Tea in the western world revolves largely around black teas. These delicious beverages boast bold flavors that are malty with floral, smoky, and spicy hints. Black tea is a staple beverage in most households, but they can differ immensely depending on where they come from.

Here, we'll introduce you to the basics of black tea and explain the differences among the main types. You'll learn about the major black tea producing regions and how each blend offers its own unique flavor characteristics.

Discover the health benefits of black tea and how you can incorporate it into your tea drinking experiences.

Want to delve into black teas to find a world full of flavor and culture? Check out our collection of the best black teas right here.

Black Tea Basics

Black tea is made using the leaves of the tea plant known by the botanical name Camellia sinensis. The same leaves of the Camellia sinensis plant are used to create all of the true teas including black tea, white tea, pu-erh tea, oolong tea, and green tea. The difference between these teas arises during the production process.

Black tea is made from two varieties of the tea plant: C sinensis var. sinensis and C. sinensis var. assamica. The former is the classic Chinese variety that was first discovered thousands of years ago while the latter is native to India and was discovered during British colonial times.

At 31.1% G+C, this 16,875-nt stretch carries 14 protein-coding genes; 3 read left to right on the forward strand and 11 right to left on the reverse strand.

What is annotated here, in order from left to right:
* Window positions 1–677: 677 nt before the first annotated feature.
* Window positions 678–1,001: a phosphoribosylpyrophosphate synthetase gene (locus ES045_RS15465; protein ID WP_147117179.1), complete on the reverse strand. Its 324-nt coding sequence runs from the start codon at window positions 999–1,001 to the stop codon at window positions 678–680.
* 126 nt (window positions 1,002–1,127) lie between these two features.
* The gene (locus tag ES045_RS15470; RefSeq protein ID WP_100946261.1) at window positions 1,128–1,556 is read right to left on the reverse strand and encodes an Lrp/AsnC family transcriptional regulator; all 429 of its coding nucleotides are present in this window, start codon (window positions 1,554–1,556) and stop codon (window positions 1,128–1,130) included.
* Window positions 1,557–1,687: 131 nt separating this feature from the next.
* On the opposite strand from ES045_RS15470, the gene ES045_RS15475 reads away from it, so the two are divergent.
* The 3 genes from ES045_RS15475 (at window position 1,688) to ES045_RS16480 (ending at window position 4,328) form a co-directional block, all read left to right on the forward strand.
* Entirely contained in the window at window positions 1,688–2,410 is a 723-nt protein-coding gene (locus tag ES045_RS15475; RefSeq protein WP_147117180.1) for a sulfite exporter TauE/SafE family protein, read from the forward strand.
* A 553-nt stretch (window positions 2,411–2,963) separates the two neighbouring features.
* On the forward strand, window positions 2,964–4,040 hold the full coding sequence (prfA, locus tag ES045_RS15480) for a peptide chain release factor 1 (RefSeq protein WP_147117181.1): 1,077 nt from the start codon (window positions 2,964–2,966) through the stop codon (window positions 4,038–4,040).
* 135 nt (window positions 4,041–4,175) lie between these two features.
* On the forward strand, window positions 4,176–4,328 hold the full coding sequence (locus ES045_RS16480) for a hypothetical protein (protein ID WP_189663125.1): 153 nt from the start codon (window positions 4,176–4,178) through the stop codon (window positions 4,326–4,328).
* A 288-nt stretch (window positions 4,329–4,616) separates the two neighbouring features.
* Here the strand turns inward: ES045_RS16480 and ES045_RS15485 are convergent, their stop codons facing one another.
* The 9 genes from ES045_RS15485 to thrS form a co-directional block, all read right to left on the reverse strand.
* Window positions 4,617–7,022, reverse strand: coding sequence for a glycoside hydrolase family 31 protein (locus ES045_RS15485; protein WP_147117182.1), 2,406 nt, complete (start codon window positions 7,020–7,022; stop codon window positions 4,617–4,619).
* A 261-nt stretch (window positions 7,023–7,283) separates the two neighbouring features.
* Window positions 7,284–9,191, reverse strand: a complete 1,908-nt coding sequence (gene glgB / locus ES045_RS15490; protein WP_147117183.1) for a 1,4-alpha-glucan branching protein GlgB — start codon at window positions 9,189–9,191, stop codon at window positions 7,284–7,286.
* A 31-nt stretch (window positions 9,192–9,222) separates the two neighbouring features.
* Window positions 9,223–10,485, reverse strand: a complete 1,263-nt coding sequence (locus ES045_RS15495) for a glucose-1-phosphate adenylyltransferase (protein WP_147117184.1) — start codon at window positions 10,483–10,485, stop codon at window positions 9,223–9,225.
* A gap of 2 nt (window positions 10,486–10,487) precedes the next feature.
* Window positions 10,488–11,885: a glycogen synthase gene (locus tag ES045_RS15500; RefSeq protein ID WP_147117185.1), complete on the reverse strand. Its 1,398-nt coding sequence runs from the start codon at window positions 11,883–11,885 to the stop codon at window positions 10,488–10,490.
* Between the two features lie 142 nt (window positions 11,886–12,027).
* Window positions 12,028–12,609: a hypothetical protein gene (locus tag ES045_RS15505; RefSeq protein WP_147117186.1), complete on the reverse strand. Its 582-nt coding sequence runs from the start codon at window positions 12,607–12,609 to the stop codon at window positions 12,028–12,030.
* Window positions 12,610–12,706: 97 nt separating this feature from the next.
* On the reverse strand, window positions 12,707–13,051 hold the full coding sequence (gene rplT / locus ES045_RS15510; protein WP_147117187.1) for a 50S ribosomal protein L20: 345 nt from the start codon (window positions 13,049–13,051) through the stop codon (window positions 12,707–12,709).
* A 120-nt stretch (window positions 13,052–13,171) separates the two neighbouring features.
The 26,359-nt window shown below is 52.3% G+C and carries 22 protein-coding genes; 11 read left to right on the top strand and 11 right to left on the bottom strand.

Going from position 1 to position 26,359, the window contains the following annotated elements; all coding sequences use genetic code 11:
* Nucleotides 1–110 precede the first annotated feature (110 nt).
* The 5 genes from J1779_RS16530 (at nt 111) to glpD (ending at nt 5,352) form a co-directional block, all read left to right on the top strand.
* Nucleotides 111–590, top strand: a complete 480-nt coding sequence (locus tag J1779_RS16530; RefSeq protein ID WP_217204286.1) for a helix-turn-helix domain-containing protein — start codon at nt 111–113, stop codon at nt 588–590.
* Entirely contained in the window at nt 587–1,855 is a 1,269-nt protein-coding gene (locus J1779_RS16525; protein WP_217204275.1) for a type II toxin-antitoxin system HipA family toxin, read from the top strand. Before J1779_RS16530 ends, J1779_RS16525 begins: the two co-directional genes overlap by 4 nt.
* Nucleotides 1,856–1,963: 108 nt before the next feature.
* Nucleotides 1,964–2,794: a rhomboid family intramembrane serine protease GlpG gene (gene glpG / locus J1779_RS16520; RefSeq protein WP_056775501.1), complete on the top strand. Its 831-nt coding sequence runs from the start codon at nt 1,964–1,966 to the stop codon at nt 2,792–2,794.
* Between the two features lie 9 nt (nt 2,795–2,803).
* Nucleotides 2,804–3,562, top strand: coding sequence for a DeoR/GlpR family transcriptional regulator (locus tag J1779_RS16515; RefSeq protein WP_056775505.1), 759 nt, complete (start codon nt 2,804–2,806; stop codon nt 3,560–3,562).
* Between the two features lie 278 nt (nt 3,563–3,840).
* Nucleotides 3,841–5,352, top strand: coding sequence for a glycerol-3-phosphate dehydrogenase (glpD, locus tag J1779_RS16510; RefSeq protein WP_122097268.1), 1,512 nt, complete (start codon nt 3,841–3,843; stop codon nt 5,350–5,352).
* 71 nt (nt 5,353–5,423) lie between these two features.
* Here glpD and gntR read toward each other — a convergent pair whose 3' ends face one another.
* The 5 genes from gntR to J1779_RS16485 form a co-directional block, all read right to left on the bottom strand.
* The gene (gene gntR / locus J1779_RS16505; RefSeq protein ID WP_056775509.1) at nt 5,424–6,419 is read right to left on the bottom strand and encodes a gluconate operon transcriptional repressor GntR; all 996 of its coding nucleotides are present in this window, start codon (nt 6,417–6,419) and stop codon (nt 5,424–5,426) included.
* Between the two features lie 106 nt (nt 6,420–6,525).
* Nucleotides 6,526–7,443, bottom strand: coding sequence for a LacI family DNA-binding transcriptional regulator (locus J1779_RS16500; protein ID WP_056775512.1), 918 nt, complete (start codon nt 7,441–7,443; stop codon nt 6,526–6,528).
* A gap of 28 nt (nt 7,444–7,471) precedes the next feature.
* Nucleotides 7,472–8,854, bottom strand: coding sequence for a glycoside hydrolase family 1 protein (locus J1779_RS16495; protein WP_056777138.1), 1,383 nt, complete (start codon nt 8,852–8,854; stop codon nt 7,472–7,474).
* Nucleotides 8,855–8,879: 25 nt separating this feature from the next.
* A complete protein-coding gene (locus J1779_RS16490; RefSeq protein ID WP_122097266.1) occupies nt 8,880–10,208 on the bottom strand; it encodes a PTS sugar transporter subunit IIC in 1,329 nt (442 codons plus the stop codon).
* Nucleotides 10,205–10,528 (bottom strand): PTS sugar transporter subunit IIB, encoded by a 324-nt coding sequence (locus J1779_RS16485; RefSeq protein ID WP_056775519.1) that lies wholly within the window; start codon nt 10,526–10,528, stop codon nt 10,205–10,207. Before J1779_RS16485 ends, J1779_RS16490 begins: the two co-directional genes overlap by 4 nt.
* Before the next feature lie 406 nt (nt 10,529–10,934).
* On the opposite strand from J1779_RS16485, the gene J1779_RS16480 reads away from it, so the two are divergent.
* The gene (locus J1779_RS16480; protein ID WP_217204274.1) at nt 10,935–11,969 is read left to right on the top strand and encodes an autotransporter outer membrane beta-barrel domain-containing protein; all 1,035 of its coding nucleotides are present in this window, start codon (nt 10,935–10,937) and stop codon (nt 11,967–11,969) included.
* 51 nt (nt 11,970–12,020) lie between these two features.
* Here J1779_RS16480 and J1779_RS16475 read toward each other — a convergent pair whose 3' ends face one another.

Black teas are most commonly cultivated in China, India, Africa, and Sri Lanka. Black teas are typically named after the region in which they are grown. The most common black teas include Darjeeling and Assam from India, Ceylon black tea from Sri Lanka, and Lapsang Souchong from China.

Black Tea Production Process

What sets black tea apart from other true teas is that its leaves are fully oxidized. The tea leaves are harvested from the tea plant and immediately withered in sunlight. This helps to reduce the moisture content of the tea leaves so they can be dried and oxidized.

Once the leaves are limp, they are either rolled or torn to releases enzymes in preparation for oxidation. In the orthodox method of black tea production, the tea leaves are hand-rolled in a time-consuming process that highlights the artisanry of tea masters.